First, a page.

Friday, February 14, 2014

What The Oil Man Taught Me

The oil guy came an hour early. The oil guy showed up an hour early, which is why there were piles of (almost) folded laundry everywhere, and several bags of trash near the door waiting to go outside, and I was still wearing my glasses as well as a bit of baby spit-up on my shirt. I don't think he noticed, however, because he was too busy shaming me about not calling earlier to have our furnace serviced. The thing had startled rattling, you see, and emitting some fumes, struggling to cough the heat out. Not a good thing in New England, in February, in the midst of the biggest snows of the season.

So the oil guy was lecturing me, and I was biting my lip and biting back tears. One of the worst things you can do is insult me or the way I care for my home. It's a touchy subject. I lived my first 10 years in a shabby apartment, although my parents did their best with what they had. Our home was clean; our home was nicely decorated (my mom is far more crafty and has a better eye than I ever will). But there was the hole in the bathroom wall and the drab gray shingles and the upstairs bathroom that didn't have a sink. And just when I thought I could get past all that and still lift my head high because these things didn't make me any "less" of a person, my brother was diagnosed with autism, and started doing crazy things like attempting to eat Ajax and destroying the furniture, and God-forbid if I was going to have anyone over. Then we moved into a series of other apartments and rented houses and just before I moved out my parents bought a home of their own.

Then I got married and we got a nice little apartment and then a house that had its issues but was cute enough, and I realized that this was all lovely, and that time had marched well beyond my childhood...but I hadn't. This whole issue about anyone walking into my house and judging was like a sore spot, a wound still tender, or one that hadn't healed perfectly right.

And so the first time we had a few guys over to take a look at work we should get done in the house, and they emerged from the basement laughing at the ridiculous washer hook-up, I felt the sting. When they handed us a laundry list of items to fix that would cost thousands and we knew would take every last dollar and years to rectify, my heart sank. We did some of the improvements. But life gets in the way, you know? And in a house that's nearing 70 years old, every small item was of course not small and was linked to bigger, costlier items that would need fixing.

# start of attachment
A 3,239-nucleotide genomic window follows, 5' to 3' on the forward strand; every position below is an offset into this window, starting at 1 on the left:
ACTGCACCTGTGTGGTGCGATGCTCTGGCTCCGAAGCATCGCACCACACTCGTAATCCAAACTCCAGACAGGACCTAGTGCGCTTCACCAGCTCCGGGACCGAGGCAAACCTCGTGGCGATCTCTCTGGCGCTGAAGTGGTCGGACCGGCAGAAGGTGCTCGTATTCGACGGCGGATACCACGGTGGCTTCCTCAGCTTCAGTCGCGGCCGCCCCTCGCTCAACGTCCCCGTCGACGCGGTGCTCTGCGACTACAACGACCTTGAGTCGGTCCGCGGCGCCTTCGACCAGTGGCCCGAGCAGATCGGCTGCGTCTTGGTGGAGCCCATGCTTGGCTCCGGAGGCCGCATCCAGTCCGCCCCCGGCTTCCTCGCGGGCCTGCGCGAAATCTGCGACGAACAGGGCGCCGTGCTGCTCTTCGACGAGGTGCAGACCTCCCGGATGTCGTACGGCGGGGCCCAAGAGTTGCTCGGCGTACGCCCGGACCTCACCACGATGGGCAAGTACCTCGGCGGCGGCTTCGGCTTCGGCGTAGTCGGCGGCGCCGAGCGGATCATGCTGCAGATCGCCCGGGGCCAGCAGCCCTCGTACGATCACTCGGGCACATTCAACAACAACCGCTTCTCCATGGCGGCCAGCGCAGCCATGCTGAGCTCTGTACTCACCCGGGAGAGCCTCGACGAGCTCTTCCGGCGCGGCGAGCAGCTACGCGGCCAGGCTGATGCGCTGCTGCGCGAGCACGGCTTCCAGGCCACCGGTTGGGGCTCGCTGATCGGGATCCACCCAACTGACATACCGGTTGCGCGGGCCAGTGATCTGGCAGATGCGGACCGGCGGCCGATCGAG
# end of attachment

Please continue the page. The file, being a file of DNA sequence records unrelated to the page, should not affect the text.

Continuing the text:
A plumber came once and what was supposed to be a fixed bathtub turned into a diatribe about how they needed to rip up our bathroom for thousands of dollars or else leakage was going to destroy everything. Then there was of course the other plumber recently who brought in his camera to take a picture of the way our toilet was set-up, snickering and incredulous. And Mr. Oil, wagging his imaginary finger, telling me why I shouldn't let things like getting the furnace serviced slide, especially with a "relic" like the one we had in our basement.

Do you know, I wanted to say, that I DO care about taking care of our furnace; that I'm not a lazy, thoughtless slacker? Do you know the kind of autumn we've had (the time normally people attend to such things)? Do you know my husband is working crazy hours and this fall I was running around working as well, while expecting baby #3? Do you know money is a little tight right now and while we're not careless, we also thought something like this maybe belonged a little lower on the priority list? Do you know I have a newborn upstairs who's going to start crying any minute and I know my house is a mess but darn it I'm doing the best that I can??

He spent two hours puttering away in the basement, and slowly my own steam started to leak away.

He wasn't evil; he was the repair guy from the oil company. He just happened to be the person used that day to remind me there are still things I'm working on; insecurities to overcome; past memories to let go.

Beyond that, his flippant words steeled my resolve to try to remember, before issuing blame, before jumping to conclusions, the other person's story, and the story behind the story. What's that saying? Be kind, for everyone you meet is fighting some kind of battle.

Oil Man came out from the basement. Those words whispered in my head, and when they did, I saw him -- no longer as the master of insults, I saw him. I saw his missing bottom tooth and the gold one next to it. I saw that his smile was actually rather kind as he saw me holding Chloe. I heard him try to temper his words as he mentioned what was going on with the furnace. He spotted some brochures from our business and asked to grab a few so he could do something "fun with the family."

He did indeed charge us way too much money, but as he loaded up his van and drove away, I couldn't be angry. Sad maybe, because my same insecurities seem to come up again and again. I felt raw and exposed, but at the same time, maybe that was okay. Knowing my trigger points, and knowing that the reason someone was bothering me SO much was because of me, not them, had to be part of winning the battle. And remembering I'm not the only one fighting a battle, that we all have our very human moments, is one way to defeat that long ago lie that somehow I'm just not good enough.

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